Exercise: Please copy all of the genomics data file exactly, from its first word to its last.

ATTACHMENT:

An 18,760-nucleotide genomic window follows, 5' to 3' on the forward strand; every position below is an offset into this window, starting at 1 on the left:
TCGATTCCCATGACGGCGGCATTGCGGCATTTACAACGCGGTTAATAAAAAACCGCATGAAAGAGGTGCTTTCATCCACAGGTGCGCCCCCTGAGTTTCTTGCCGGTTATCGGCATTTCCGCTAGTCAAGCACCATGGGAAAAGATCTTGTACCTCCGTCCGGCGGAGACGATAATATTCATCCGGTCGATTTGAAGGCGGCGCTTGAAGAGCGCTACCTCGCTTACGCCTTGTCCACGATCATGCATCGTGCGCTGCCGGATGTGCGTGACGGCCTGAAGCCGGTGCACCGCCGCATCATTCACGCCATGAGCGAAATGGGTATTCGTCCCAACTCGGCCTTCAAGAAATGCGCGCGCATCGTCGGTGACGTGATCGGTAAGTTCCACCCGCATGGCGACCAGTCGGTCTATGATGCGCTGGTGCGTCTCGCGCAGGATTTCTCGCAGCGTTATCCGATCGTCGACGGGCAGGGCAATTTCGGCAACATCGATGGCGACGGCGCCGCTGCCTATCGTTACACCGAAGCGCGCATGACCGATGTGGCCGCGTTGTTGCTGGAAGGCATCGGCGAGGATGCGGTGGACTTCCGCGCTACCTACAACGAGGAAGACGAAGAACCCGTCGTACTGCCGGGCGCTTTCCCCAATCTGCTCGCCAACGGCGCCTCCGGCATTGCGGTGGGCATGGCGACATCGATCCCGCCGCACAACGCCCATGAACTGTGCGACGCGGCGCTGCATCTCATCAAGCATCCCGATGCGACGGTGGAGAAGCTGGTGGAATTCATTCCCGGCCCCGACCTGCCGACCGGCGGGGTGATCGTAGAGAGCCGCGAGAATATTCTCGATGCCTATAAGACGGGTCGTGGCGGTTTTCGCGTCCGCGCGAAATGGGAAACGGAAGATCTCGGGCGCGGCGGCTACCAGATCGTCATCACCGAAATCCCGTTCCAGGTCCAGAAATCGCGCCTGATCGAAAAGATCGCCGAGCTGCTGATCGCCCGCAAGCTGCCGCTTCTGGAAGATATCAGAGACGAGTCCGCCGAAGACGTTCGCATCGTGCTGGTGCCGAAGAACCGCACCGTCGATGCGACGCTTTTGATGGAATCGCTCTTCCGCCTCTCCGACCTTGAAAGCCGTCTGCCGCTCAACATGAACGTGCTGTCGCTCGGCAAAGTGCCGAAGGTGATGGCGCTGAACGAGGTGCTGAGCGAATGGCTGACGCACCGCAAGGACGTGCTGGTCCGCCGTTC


An 18,760-nucleotide genomic window follows, 5' to 3' on the forward strand; every position below is an offset into this window, starting at 1 on the left:
TCGATTCCCATGACGGCGGCATTGCGGCATTTACAACGCGGTTAATAAAAAACCGCATGAAAGAGGTGCTTTCATCCACAGGTGCGCCCCCTGAGTTTCTTGCCGGTTATCGGCATTTCCGCTAGTCAAGCACCATGGGAAAAGATCTTGTACCTCCGTCCGGCGGAGACGATAATATTCATCCGGTCGATTTGAAGGCGGCGCTTGAAGAGCGCTACCTCGCTTACGCCTTGTCCACGATCATGCATCGTGCGCTGCCGGATGTGCGTGACGGCCTGAAGCCGGTGCACCGCCGCATCATTCACGCCATGAGCGAAATGGGTATTCGTCCCAACTCGGCCTTCAAGAAATGCGCGCGCATCGTCGGTGACGTGATCGGTAAGTTCCACCCGCATGGCGACCAGTCGGTCTATGATGCGCTGGTGCGTCTCGCGCAGGATTTCTCGCAGCGTTATCCGATCGTCGACGGGCAGGGCAATTTCGGCAACATCGATGGCGACGGCGCCGCTGCCTATCGTTACACCGAAGCGCGCATGACCGATGTGGCCGCGTTGTTGCTGGAAGGCATCGGCGAGGATGCGGTGGACTTCCGCGCTACCTACAACGAGGAAGACGAAGAACCCGTCGTACTGCCGGGCGCTTTCCCCAATCTGCTCGCCAACGGCGCCTCCGGCATTGCGGTGGGCATGGCGACATCGATCCCGCCGCACAACGCCCATGAACTGTGCGACGCGGCGCTGCATCTCATCAAGCATCCCGATGCGACGGTGGAGAAGCTGGTGGAATTCATTCCCGGCCCCGACCTGCCGACCGGCGGGGTGATCGTAGAGAGCCGCGAGAATATTCTCGATGCCTATAAGACGGGTCGTGGCGGTTTTCGCGTCCGCGCGAAATGGGAAACGGAAGATCTCGGGCGCGGCGGCTACCAGATCGTCATCACCGAAATCCCGTTCCAGGTCCAGAAATCGCGCCTGATCGAAAAGATCGCCGAGCTGCTGATCGCCCGCAAGCTGCCGCTTCTGGAAGATATCAGAGACGAGTCCGCCGAAGACGTTCGCATCGTGCTGGTGCCGAAGAACCGCACCGTCGATGCGACGCTTTTGATGGAATCGCTCTTCCGCCTCTCCGACCTTGAAAGCCGTCTGCCGCTCAACATGAACGTGCTGTCGCTCGGCAAAGTGCCGAAGGTGATGGCGCTGAACGAGGTGCTGAGCGAATGGCTGACGCACCGCAAGGACGTGCTGGTCCGCCGTTC